Shanty houses made of corrugated iron sheets offer an unpleasant welcome to visitors to Bedford, South Africa. Almost all the houses are run down and there is very little greenery. In recent years, the Afrikaans-speaking township experienced a severe drought that lasted for two years. The only drinking water came in by tanker trucks. The bare brown soil begs for the rain’s attention.
Mini, Rosie, and Angie were the only remaining members of a once numerous Catholic Women’s League in St. John Parish, part of the Diocese of Port Elizabeth. Their primary activity involved running a food pantry, striving to stave off starvation for families in Bedford with no source of income. Although their treasury was empty, the women did not give up. They continued to run the soup kitchen, and they continued to pray. Their prayers were answered when a woman who had participated in a RENEW Africa workshop asked to join the CWL. That day marked a turnaround for the group—other women began to join the CWL, and the league’s treasury began accepting donations, including help from other CWL groups in the diocese.
Mini, Rosie, and Angie began hosting RENEW Africa workshops in October 2007. These women put pitchers of fresh water on each table for every RENEW Africa meeting, and prepared tea and sandwiches for participants. There was no mention of the difficulties involved because of the severe drought that plagued the region for two years. For the closing prayer of the workshop, all gathered in a circle with Rosie, Mini, and Angie in the center and prayed for their needs and for rain for the area.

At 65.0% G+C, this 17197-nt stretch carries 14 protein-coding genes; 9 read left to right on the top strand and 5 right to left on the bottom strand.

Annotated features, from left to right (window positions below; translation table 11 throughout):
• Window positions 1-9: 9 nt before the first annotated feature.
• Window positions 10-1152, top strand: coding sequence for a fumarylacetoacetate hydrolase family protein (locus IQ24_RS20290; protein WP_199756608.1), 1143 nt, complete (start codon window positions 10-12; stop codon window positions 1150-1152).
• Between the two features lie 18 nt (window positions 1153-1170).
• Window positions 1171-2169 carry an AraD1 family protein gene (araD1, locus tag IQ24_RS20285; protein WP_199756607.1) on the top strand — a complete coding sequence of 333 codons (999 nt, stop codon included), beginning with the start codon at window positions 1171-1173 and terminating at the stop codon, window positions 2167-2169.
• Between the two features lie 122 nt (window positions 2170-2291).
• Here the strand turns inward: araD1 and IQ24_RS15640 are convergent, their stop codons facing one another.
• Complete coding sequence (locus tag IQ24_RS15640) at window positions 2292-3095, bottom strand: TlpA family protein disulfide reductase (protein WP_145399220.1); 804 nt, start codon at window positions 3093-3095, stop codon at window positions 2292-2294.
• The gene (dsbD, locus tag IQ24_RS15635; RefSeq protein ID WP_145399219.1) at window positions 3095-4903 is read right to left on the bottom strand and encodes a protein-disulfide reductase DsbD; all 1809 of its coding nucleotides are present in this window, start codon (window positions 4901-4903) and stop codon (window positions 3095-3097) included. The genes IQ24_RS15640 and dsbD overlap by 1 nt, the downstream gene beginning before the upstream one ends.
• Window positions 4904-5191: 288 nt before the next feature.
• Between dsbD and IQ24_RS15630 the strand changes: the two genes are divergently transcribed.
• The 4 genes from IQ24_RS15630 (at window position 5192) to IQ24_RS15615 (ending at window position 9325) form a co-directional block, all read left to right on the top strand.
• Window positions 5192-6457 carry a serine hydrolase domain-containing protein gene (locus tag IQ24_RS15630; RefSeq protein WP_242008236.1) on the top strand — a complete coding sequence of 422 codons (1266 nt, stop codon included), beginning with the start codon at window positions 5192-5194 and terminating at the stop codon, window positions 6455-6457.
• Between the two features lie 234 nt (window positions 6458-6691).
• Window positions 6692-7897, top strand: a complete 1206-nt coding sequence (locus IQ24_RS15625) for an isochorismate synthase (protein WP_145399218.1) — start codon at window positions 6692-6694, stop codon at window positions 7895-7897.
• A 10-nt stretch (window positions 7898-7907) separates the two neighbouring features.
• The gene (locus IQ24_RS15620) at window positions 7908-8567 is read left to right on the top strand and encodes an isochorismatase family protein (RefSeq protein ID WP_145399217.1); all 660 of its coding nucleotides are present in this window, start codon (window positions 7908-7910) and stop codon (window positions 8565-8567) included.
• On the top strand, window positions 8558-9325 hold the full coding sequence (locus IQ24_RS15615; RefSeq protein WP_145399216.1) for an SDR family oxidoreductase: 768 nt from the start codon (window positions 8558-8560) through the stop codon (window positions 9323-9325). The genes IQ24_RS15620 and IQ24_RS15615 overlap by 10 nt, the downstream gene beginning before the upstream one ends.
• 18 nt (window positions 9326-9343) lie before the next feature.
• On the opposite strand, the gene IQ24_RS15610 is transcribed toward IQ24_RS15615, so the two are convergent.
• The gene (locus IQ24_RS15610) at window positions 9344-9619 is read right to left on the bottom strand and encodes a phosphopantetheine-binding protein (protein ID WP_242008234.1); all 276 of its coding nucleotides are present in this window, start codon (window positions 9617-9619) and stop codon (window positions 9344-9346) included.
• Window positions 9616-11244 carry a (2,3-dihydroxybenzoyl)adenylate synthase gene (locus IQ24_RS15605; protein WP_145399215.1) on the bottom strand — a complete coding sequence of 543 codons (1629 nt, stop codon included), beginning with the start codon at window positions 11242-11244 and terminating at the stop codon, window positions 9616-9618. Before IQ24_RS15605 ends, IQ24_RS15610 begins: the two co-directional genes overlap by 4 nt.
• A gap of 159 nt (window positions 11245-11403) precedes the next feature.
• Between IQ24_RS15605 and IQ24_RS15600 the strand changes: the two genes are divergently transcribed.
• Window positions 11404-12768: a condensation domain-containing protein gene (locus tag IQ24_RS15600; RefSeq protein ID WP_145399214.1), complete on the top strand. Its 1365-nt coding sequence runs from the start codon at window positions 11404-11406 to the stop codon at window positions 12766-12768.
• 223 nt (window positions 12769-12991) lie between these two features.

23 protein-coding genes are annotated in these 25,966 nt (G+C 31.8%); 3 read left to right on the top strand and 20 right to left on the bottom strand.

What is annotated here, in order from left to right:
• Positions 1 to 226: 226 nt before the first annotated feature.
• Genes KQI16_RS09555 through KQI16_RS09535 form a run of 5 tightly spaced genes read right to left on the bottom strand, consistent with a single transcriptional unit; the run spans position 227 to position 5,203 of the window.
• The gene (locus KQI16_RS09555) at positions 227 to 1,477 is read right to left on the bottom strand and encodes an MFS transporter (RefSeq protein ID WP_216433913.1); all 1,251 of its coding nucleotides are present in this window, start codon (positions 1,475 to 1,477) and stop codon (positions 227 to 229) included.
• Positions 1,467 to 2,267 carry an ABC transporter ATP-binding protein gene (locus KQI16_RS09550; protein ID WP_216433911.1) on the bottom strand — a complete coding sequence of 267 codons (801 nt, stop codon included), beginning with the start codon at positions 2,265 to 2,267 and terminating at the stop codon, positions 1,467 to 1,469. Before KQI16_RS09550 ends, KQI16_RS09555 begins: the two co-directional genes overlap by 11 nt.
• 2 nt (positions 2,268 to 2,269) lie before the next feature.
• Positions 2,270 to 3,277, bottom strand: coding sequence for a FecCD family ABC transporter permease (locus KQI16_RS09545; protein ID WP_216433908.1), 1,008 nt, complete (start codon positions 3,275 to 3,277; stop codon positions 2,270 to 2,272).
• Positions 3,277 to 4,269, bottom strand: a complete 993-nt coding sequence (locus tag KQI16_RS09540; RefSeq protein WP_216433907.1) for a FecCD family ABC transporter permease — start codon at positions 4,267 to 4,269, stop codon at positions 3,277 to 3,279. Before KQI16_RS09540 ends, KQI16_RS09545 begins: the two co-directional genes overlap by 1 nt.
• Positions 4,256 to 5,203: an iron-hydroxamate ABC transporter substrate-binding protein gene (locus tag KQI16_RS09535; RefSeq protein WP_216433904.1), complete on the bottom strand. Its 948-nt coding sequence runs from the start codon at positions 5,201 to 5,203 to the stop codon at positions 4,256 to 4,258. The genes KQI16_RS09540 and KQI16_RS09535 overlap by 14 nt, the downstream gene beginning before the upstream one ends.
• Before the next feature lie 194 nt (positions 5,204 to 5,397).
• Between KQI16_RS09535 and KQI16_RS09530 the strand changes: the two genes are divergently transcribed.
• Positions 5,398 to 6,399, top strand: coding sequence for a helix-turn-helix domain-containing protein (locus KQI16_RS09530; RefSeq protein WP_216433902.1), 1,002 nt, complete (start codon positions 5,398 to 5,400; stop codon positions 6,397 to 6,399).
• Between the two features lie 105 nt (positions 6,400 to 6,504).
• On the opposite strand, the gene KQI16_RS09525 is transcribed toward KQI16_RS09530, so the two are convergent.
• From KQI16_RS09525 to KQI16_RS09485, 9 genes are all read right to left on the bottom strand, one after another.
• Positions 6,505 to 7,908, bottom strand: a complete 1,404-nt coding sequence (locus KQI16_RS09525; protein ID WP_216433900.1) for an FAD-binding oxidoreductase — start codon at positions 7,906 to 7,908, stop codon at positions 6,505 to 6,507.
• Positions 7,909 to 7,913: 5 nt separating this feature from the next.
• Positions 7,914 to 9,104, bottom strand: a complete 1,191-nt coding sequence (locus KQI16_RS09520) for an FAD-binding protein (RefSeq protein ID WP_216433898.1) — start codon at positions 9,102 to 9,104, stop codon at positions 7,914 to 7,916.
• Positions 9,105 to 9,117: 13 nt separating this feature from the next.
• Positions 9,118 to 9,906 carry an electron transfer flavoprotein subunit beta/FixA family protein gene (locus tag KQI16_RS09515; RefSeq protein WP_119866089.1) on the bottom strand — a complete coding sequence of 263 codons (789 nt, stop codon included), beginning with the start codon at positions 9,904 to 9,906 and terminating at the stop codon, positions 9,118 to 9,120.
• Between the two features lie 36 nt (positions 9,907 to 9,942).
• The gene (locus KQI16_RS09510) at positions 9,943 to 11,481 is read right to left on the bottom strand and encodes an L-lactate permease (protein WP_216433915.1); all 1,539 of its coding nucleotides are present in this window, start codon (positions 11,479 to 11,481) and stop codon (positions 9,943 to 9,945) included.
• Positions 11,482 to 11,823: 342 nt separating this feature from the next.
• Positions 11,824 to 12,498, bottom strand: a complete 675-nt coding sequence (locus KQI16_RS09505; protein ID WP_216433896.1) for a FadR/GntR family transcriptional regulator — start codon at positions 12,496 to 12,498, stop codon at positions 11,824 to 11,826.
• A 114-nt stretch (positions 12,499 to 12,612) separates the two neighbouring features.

However, their difficulties were not over. Despite the great enthusiasm they expressed for small Christian communities at the workshops, no one joined RENEW Africa. Undaunted, the five women who made up the CWL formed their own small Christian community. As they continued with the process and reflected on how to reach out, they decided to begin home visits.
At each house, they introduced themselves and asked if they might visit for a while. During the exchange they became more aware of the various needs of the families and offered to pray with their hosts. As they continued their visitation, word got around that they brought compassion and understanding, and that they were very discreet. One day, a deacon from a Protestant Church approached them. “Please come to my house. I want to talk to you.” When asked why, he replied, “I am having family problems, and I can’t talk about them in my parish. I’ve heard that you are very helpful and that you can keep things in confidence.”
Mini, Angie, and Rosie are striking witnesses of women’s strength. In the midst of poverty and deprivation, even in the midst of obstacles to the ministry of evangelization through small Christian communities, they carry on. More importantly, they evangelize by their witness and by their dedication to announcing the Good News in whatever way God leads them. These women show us how to live our baptism in the world today: they stand firm in their commitment to Christ and live it by reaching out to others without judgment, demonstrating God’s unconditional love for all. The women’s dedication is surpassed only by their wisdom, faith, and courage in the face of difficulty.
Sister Marie is a member of the RENEW staff, a Sister of St. Joseph of Cluny, and the Project Leader for RENEW Africa.